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A pilot study to evaluate the erythrocyte glycocalyx sensitivity to sodium as a marker for cellular salt sensitivity in hypertension

Research output: Contribution to journalArticlepeer-review

Ryan J. McNally, Franca Morselli, Bushra Farukh, Phil J. Chowienczyk, Luca Faconti

Original languageEnglish
JournalJournal of Human Hypertension
Early online date12 Apr 2022
DOIs
Accepted/In press2022
E-pub ahead of print12 Apr 2022

Bibliographical note

Funding Information: This work was performed as part of the AIM HY (Ancestry and biological Informative Markers in stratification of HYpertension) stratified medicines programme in hypertension funded by the Medical Research Council and The British Heart Foundation. We acknowledge support from the Department of Health via a National Institute for Health Research (NIHR) Biomedical Research Centre and Clinical Research Facility award to Guy’s & St Thomas’ NHS Foundation Trust in partnership with King’s College London, and the NIHR Biomedical Research Centre at South London and Maudsley NHS Foundation Trust and King’s College London. Publisher Copyright: © 2022, The Author(s).

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Abstract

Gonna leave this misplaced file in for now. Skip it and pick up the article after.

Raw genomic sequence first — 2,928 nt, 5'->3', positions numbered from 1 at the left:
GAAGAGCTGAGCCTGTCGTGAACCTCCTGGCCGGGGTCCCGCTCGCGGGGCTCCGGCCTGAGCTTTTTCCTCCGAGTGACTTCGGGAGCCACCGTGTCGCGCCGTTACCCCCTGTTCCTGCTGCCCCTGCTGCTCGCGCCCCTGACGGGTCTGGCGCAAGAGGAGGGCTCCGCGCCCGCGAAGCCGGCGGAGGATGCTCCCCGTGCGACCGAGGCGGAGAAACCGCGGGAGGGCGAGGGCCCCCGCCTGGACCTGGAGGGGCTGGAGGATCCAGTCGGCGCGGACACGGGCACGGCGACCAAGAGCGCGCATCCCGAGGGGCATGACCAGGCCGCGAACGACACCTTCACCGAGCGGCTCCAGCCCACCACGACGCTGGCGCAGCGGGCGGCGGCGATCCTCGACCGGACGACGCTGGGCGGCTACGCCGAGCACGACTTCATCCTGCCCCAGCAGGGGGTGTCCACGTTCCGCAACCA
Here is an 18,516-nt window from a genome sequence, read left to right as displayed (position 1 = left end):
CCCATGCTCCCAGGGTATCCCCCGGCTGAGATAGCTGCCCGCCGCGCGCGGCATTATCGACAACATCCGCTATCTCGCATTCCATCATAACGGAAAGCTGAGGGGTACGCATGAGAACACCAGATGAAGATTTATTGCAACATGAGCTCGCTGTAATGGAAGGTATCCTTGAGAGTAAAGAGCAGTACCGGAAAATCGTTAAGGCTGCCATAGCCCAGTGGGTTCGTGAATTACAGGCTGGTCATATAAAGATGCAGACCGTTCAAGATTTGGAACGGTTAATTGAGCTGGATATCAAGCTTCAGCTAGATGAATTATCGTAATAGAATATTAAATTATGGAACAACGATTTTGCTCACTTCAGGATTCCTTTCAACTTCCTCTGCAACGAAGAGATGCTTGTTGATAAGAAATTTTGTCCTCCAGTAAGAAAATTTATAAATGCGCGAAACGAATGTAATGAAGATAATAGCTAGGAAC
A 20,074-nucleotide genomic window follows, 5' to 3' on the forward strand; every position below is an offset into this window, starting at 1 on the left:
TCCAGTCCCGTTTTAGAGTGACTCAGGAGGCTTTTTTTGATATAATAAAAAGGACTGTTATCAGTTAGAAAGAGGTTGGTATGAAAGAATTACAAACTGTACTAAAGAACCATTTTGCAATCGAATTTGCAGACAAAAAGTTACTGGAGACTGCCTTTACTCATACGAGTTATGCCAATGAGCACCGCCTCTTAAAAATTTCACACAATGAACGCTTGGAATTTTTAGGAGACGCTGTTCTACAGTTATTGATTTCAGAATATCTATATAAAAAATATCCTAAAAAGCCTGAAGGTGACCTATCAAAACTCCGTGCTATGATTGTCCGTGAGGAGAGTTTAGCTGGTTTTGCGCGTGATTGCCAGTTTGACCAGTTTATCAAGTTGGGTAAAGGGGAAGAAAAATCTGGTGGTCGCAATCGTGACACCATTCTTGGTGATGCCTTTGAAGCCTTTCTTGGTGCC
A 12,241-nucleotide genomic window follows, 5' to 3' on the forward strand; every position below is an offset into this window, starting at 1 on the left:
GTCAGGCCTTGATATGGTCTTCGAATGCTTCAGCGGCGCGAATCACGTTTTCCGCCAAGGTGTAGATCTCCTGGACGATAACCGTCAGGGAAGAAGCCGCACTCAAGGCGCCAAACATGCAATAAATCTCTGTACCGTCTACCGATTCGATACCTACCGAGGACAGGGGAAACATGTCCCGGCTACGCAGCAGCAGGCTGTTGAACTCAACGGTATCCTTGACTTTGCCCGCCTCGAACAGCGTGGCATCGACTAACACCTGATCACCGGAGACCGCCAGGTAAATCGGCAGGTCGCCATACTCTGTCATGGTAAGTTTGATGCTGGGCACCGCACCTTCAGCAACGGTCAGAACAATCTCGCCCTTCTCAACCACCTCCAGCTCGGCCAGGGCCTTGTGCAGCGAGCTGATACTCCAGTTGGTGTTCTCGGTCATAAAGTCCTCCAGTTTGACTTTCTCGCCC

Supressed plasma renin in patients with primary hypertension is thought to be an indirect marker of sodium-induced volume expansion which is associated with more severe hypertension and hypertension-mediated organ damage. A novel test for erythrocyte glycocalyx sensitivity to sodium (eGCSS) has been proposed as a direct measure of sodium-induced damage on erythrocyte surfaces and a marker of sensitivity of the endothelium to salt in humans. Here we explore if eGCSS relates to plasma renin and other clinical and biochemical characteristics in a cohort of patients with primary hypertension. Hypertensive subjects (n = 85, 54% male) were characterised by blood biochemistry (including plasma renin/aldosterone), urine analysis for albumin-creatinine ratio (ACR), 24-h urine sodium/potassium excretion. eGCSS was measured using a commercially available kit. Correlations between eGCSS and clinical and biochemical characteristics were explored using Spearman’s correlation coefficient and characteristics compared across tertiles of eGCSS. eGCSS was inversely correlated with renin (p < 0.05), with renin 17.72 ± 18 µU/l in the highest tertile of eGCSS compared to 84.27 ± 146.5 µU/l in the lowest (p = 0.012). eGCSS was positively correlated with ACR (p < 0.01), with ACR 7.37 ± 15.29 vs. 1.25 ± 1.52 g/mol for the highest vs. lowest tertiles of eGCSS (p < 0.05). eGCSS was not correlated with other clinical characteristics or biochemical measures. These results suggests that sodium retention in hypertension characterised by a low-renin state is associated with cell membrane damage reflected by eGCSS. This may contribute to the hypertension-mediated organ damage and the excess mortality associated with sodium overload and “salt sensitivity”.

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